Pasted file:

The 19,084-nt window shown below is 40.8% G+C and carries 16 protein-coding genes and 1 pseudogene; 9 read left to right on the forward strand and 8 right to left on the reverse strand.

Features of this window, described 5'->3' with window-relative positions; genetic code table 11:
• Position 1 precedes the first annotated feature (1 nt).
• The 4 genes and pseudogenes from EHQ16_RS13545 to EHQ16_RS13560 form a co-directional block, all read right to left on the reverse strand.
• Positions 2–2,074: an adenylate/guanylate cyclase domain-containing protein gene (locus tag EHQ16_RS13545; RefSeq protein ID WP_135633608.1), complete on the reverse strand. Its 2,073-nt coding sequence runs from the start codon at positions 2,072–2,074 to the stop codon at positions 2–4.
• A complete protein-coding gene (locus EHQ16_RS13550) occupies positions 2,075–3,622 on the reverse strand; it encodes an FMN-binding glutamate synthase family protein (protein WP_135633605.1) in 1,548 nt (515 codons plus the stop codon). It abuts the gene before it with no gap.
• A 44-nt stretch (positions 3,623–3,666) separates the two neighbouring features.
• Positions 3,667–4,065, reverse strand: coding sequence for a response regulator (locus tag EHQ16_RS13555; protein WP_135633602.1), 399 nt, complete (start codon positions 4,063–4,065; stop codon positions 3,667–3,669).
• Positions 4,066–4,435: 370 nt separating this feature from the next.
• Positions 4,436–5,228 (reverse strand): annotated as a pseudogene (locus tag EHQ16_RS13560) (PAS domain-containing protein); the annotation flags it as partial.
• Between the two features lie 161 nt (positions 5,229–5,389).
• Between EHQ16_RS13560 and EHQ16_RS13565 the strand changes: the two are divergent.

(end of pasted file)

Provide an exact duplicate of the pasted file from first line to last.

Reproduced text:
The 19,084-nt window shown below is 40.8% G+C and carries 16 protein-coding genes and 1 pseudogene; 9 read left to right on the forward strand and 8 right to left on the reverse strand.

Features of this window, described 5'->3' with window-relative positions; genetic code table 11:
• Position 1 precedes the first annotated feature (1 nt).
• The 4 genes and pseudogenes from EHQ16_RS13545 to EHQ16_RS13560 form a co-directional block, all read right to left on the reverse strand.
• Positions 2–2,074: an adenylate/guanylate cyclase domain-containing protein gene (locus tag EHQ16_RS13545; RefSeq protein ID WP_135633608.1), complete on the reverse strand. Its 2,073-nt coding sequence runs from the start codon at positions 2,072–2,074 to the stop codon at positions 2–4.
• A complete protein-coding gene (locus EHQ16_RS13550) occupies positions 2,075–3,622 on the reverse strand; it encodes an FMN-binding glutamate synthase family protein (protein WP_135633605.1) in 1,548 nt (515 codons plus the stop codon). It abuts the gene before it with no gap.
• A 44-nt stretch (positions 3,623–3,666) separates the two neighbouring features.
• Positions 3,667–4,065, reverse strand: coding sequence for a response regulator (locus tag EHQ16_RS13555; protein WP_135633602.1), 399 nt, complete (start codon positions 4,063–4,065; stop codon positions 3,667–3,669).
• Positions 4,066–4,435: 370 nt separating this feature from the next.
• Positions 4,436–5,228 (reverse strand): annotated as a pseudogene (locus tag EHQ16_RS13560) (PAS domain-containing protein); the annotation flags it as partial.
• Between the two features lie 161 nt (positions 5,229–5,389).
• Between EHQ16_RS13560 and EHQ16_RS13565 the strand changes: the two are divergent.